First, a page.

• to be something divine in itself. He says that the union with God “is taken
    • heresy. For even in the highest and most intimate union with God the divine
    • nature and God's essence are high, indeed higher than all height; this leads
    • a means of expression for the innermost experiences of the soul. “God
    • one says: God brings forth in the soul? Is it a similitude of God, or is it
    • an image of God, or is it something of God No, it is neither image nor
    • similitude of God, but the same God and the same Son whom the Father brings
    • with God, all the faculties of the inner man too must die and be silent. The
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  • Title: Chapter: Giordano Bruno and Angelus Silesius
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    • justifiably had to reject the clumsy conception of a God thought of in the
    • religion this corporeal manifestation is abandoned, and God is worshiped only
    • as ‘pure spirit,’ without body. ‘God is a spirit and he
    • paradoxical conception of God as a gaseous vertebrate.”
    • by the hand of the All: “God is the fire in me, and I the light in Him: do
    • we not intimately belong to each other?” — “I am as rich as God;
    • Him.” — “God loves me above Himself; if I love Him above myself
    • spirit in God's Hand.” — “If you are born of God, then God
    • “Stop, whither are you running; Heaven is in you; if you seek God elsewhere
    • in God, and God in myself.” — “The rose which your external eye
    • sees here, has bloomed like this in God through Eternity.” — “Sit
    • place and time in mind, you shall not grasp what God and Eternity are.”
    • — “When man withdraws from multiplicity and communes with God, he
    • in the new. “When you raise yourself above yourself and let God act, then
    • must elevate itself in the spirit, the spirit in God, if you, O Man, wish to
    • is nothing but I and You; and if we two do not exist, then God is God no more,
    • “Without me God cannot make a single worm; if I do not preserve it with
    • me God cannot live for an instant; if I come to nothing then He must needs give
    • God in it in His glory.” — “In a mustard-seed, if you can
    • dead, then must God do what I will; I myself prescribe to Him the pattern
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  • Title: Chapter: Introduction
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    • knowledge of the eternal and infinite nature of God,” lived in them as
    • conception of the real nature of some attributes of God to the sufficient
    • virtue of the soul is to apprehend God,
    • God, and of objects, and when his suffering comes to an end, his existence
    • necessary knowledge of himself, of God, and of objects, and always enjoys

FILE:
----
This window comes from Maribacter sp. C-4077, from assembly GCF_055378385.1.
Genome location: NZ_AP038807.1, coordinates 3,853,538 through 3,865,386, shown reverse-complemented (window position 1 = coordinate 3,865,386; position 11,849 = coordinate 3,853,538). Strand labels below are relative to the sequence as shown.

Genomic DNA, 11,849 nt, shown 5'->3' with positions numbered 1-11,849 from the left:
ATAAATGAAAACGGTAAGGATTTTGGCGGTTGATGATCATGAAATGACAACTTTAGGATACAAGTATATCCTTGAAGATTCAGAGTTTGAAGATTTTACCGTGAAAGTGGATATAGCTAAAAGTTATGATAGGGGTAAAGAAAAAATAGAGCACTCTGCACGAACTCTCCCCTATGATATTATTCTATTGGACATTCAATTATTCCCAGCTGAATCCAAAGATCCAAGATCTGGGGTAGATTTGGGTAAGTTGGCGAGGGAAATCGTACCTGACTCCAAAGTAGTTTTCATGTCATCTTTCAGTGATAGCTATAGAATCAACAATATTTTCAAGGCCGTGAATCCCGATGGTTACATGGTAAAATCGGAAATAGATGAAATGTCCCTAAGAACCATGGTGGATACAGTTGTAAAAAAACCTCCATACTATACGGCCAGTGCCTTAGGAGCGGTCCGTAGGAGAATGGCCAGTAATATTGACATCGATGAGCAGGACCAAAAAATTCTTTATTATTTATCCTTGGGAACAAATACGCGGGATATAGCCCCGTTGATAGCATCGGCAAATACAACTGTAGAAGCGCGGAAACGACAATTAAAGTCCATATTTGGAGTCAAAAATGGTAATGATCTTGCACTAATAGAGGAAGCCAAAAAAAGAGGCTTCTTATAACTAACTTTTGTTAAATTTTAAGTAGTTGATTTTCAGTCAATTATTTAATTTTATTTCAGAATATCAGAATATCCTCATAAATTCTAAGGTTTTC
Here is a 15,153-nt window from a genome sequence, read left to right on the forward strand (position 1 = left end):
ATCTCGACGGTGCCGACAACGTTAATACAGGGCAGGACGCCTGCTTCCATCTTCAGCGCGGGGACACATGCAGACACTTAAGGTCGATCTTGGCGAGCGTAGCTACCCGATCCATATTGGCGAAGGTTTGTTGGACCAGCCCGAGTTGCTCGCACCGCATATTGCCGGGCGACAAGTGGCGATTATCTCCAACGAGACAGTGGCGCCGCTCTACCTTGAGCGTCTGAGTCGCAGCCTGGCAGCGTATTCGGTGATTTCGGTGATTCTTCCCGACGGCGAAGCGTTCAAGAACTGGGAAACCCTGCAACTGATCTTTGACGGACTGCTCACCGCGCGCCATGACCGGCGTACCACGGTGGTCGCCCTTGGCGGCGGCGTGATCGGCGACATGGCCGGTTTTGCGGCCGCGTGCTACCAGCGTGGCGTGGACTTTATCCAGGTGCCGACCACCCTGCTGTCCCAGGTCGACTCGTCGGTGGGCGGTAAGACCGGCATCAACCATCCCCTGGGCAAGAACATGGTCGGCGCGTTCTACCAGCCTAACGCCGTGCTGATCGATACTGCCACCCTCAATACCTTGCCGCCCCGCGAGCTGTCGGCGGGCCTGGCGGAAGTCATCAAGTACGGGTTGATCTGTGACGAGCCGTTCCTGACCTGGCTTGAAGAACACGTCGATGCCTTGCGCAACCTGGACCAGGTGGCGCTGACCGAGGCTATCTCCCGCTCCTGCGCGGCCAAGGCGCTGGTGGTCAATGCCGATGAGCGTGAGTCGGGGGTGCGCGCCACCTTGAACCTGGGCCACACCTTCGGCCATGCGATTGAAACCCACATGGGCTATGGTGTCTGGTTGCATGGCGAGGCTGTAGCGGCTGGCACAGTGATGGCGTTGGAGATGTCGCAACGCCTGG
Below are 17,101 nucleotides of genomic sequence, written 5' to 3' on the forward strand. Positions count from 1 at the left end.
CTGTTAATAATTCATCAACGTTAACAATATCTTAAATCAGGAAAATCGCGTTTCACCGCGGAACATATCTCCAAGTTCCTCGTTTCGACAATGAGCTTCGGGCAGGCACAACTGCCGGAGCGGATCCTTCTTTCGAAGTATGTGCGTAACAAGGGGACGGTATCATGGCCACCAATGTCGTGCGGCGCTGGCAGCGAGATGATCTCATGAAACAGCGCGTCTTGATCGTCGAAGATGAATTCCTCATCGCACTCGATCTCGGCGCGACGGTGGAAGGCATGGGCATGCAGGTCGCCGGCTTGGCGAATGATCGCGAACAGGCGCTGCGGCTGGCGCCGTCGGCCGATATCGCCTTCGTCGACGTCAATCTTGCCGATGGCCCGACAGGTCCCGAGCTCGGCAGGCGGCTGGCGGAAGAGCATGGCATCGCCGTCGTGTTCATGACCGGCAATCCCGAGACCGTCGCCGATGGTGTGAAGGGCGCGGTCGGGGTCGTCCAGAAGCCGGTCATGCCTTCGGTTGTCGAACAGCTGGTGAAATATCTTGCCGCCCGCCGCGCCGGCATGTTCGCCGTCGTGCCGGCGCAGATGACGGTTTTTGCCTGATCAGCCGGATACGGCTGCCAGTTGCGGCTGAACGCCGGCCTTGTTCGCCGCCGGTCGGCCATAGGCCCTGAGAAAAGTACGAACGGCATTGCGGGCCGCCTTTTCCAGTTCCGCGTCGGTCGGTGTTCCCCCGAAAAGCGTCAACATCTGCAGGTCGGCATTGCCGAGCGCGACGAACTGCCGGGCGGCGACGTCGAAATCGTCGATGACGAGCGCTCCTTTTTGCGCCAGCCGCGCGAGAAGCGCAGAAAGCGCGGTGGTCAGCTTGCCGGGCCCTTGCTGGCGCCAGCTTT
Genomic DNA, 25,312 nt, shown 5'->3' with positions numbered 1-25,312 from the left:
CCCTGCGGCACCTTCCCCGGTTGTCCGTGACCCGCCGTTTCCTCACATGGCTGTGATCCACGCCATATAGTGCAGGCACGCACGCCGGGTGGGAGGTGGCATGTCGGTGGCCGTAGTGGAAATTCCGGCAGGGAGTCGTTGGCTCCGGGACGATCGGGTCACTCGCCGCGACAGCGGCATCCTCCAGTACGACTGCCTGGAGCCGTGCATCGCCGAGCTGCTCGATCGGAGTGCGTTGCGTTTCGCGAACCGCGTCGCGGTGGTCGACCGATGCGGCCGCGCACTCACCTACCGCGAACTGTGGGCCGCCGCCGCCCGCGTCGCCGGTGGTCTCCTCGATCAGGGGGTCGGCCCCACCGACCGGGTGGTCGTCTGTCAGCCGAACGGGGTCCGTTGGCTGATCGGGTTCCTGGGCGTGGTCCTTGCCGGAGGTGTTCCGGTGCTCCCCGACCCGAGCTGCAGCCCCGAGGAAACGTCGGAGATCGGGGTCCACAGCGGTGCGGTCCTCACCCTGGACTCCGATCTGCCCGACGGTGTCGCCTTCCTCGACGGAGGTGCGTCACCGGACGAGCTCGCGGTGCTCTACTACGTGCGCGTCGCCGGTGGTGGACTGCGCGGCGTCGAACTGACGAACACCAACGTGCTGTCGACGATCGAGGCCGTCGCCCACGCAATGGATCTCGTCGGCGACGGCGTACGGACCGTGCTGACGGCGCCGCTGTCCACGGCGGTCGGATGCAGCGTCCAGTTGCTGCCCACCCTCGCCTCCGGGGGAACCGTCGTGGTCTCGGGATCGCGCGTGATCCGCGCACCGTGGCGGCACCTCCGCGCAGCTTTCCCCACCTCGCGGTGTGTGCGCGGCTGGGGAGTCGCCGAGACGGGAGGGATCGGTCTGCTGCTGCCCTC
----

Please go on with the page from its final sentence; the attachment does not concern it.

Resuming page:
• found the right words: “I know that without me God cannot live for
    • a moment; if I come to naught He must needs give up the ghost.” “God
  • Title: Chapter: Meister Eckhart
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    • God. A higher truth must meet it halfway. This is given in the Scriptures. It
    • thinks that he is speaking of no God other than the one of whom Augustine
    • and the Evangelist and Thomas speak, and yet their testimony of God is not
    • his testimony. “Some people want to look upon God with their eyes, as they
    • look upon a cow, and want to love God as they love a cow. Thus they love God
    • not love God aright ... Foolish people deem that they should look upon God
    • as though He stood there and they here. It is not thus. God and I are one in
    • light in order to attain to the highest insights: “A master says, God has
    • it arises through me as it does through God. Why? I am in God, and if the
    • Holy Ghost does not take its being from me it does not take it from God
    • into self-contemplation, and from the depths of your being God will shine upon
    • you have become united with God's essence. “God has become man so that I
    • might become God.” In his treatise Über die Abgeschiedenheit,
    • is, the interior of man. Now you must know that every man who loves God does
    • entry of God into the soul. He calls the light of knowledge which is lit by this
    • itself, that no creature can be in it, but only God alone dwells therein in His
    • longer separated. The things, and thus also God, see themselves in him.
    • “This spark is God, in such a way that it is an united one, and carries
    • know God and to be known by God is the same. We know God and see Him in that He
    • God. It is a purely spiritual relationship, and it cannot be formed in an
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  • Title: Chapter: Valentin Weigel and Jacob Boehme
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    • live in devotion alone: “When I wrestled and fought, with God's assistance,
    • nature, and by which I first understood what God and man are, and what God
    • by means of the primordial foundation. “The external world is not God,
    • and in eternity is not to be called God, but is only a being in which God
    • reveals Himself ... When one says, God is everything, God is heaven and